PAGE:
PhotoIn comments filed with the National Highway Traffic Safety Administration (NHTSA), the Consumer Federation Of America (CFA) is defending the 2021 fuel economy standards currently up for review.

Current fuel economy standards are under review by the Trump Administration, which will set miles per gallon (MPG) targets that carmakers’ fleets must hit. CFA argues against any rollback, saying the standards currently on the books will save consumers billions of dollars in fuel costs.

Mark Cooper, senior fellow at CFA, says the higher mileage standards are justified because there's already very strong evidence of the benefits. Every time the fuel standards have been raised, he says, consumers have saved money.

The 2021 fuel economy standards, officially known as Corporate Average Fuel Economy (CAFE), were put in place by the Obama Administration but are now under review after some automakers complained they were too ambitious.

Popularity of SUVs a complicating factor

In the latter years of the Obama Administration, the Environmental Protection Agency (EPA) set a 2025 mileage goal of 54.5 MPG, but admitted that would be hard to meet if consumers continue purchasing trucks and SUVs, which are less fuel efficient.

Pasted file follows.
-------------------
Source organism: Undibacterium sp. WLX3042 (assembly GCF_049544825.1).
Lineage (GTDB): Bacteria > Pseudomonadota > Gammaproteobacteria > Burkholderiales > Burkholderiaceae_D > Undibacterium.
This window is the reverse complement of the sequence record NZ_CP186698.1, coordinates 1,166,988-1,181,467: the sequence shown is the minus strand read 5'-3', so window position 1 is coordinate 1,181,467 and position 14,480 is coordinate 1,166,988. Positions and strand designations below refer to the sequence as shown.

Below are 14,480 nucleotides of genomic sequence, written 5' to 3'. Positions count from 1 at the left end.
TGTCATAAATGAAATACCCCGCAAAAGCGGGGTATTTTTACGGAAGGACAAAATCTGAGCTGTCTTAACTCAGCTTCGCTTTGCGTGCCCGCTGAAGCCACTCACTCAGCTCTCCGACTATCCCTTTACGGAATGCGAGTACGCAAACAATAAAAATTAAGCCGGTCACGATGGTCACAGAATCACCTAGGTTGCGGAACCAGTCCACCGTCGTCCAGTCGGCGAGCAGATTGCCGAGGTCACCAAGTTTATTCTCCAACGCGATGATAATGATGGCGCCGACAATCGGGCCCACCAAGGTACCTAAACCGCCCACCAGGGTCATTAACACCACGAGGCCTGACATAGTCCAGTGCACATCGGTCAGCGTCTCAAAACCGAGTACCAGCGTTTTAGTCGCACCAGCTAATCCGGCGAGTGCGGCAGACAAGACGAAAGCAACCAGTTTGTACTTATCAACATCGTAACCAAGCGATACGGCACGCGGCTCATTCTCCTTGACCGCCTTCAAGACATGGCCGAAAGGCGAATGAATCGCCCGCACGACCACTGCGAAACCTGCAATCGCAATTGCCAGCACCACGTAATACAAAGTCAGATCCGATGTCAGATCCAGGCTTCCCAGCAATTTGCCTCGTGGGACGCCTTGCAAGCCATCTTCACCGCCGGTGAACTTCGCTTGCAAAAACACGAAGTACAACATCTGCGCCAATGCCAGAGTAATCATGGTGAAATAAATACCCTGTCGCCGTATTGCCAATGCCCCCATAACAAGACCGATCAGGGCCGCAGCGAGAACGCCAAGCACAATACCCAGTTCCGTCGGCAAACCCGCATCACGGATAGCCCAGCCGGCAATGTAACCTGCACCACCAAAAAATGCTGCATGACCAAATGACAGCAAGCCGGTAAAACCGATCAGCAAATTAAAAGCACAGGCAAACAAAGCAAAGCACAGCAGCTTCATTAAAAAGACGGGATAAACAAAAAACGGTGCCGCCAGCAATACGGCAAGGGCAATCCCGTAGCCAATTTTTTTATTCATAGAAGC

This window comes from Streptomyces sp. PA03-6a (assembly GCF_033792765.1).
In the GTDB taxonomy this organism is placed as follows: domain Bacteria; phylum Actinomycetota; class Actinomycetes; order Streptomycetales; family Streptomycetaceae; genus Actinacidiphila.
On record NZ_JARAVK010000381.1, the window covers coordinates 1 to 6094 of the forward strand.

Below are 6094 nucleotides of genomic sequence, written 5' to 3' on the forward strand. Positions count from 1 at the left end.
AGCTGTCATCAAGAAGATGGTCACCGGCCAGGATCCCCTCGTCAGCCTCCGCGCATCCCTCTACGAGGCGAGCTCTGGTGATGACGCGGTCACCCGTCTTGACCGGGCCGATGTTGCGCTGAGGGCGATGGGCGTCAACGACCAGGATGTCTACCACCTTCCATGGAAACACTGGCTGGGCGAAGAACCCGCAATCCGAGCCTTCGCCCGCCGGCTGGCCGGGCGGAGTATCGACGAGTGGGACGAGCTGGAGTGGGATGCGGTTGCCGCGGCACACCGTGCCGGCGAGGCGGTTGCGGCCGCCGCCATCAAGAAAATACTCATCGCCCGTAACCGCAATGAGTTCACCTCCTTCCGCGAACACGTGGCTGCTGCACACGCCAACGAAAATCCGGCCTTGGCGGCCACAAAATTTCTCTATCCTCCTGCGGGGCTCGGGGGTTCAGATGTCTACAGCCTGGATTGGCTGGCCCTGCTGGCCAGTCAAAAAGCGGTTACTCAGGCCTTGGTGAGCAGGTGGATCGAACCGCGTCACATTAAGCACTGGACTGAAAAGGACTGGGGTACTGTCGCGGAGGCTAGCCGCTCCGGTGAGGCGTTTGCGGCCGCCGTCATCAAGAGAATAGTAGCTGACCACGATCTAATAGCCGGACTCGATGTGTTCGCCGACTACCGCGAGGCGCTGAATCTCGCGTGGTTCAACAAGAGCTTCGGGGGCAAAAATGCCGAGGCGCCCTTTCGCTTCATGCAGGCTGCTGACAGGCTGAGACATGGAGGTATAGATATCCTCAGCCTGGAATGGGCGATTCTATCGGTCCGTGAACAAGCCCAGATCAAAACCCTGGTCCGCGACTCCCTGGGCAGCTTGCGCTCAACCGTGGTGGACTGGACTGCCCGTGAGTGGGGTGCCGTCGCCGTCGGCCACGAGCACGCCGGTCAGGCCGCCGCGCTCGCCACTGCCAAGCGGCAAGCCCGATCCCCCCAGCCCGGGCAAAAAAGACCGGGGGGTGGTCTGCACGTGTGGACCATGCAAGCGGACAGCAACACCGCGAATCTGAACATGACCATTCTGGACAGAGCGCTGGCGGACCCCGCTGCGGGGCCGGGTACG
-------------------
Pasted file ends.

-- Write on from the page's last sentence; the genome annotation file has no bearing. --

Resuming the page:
For 2021, the current CAFE standards require automakers' fleet-wide average fuel economy to be about 41 MPG, and nearly 50 MPG in 2025. Final rules for the 2022-2025 model year rules will be completed by April 2018.

In its comments, CFA argues that rolling back the 2021 standard and freezing the 2022-2025 standards would rob motorists of savings at the gas pump. In this case, CFA estimates the loss would be more than $3,500 per household.

The group also estimates lower fuel standards would cut about $150 billion from economic growth, spike operating costs to an additional $150 billion, and lose more than $50 billion in environmental and public health benefits.

While automakers would come out ahead, CFA estimates the companies would realize about $50 billion in savings, while the rest of the economy would lose $350 billion.

Not that hard to achieve

The real tragedy of rolling back the standards, CFA argues, is they can be achieved by automakers without a lot of expense or effort.

"The extensive evidence in the record shows that the standards are quite moderate, and are well-within the bounds of feasibility,” Cooper said.

Consider that in 1975, when CAFE standards were first established, most vehicles on the road had eight-cylinder engines and got about 12 to 15 MPG. Today, most four-cylinder vehicles get 30 MPG or more.

"The standards are well within the technological frontier of the industry as analyzed not only by NHTSA/EPA, but also MIT and the National Academy of Sciences," CFA said in its comments.

What's more, the group says the rate of mileage improvement is consistent with historical periods where standards were implemented. It says U.S. standards are also consistent with, or slightly below, other developed nations.


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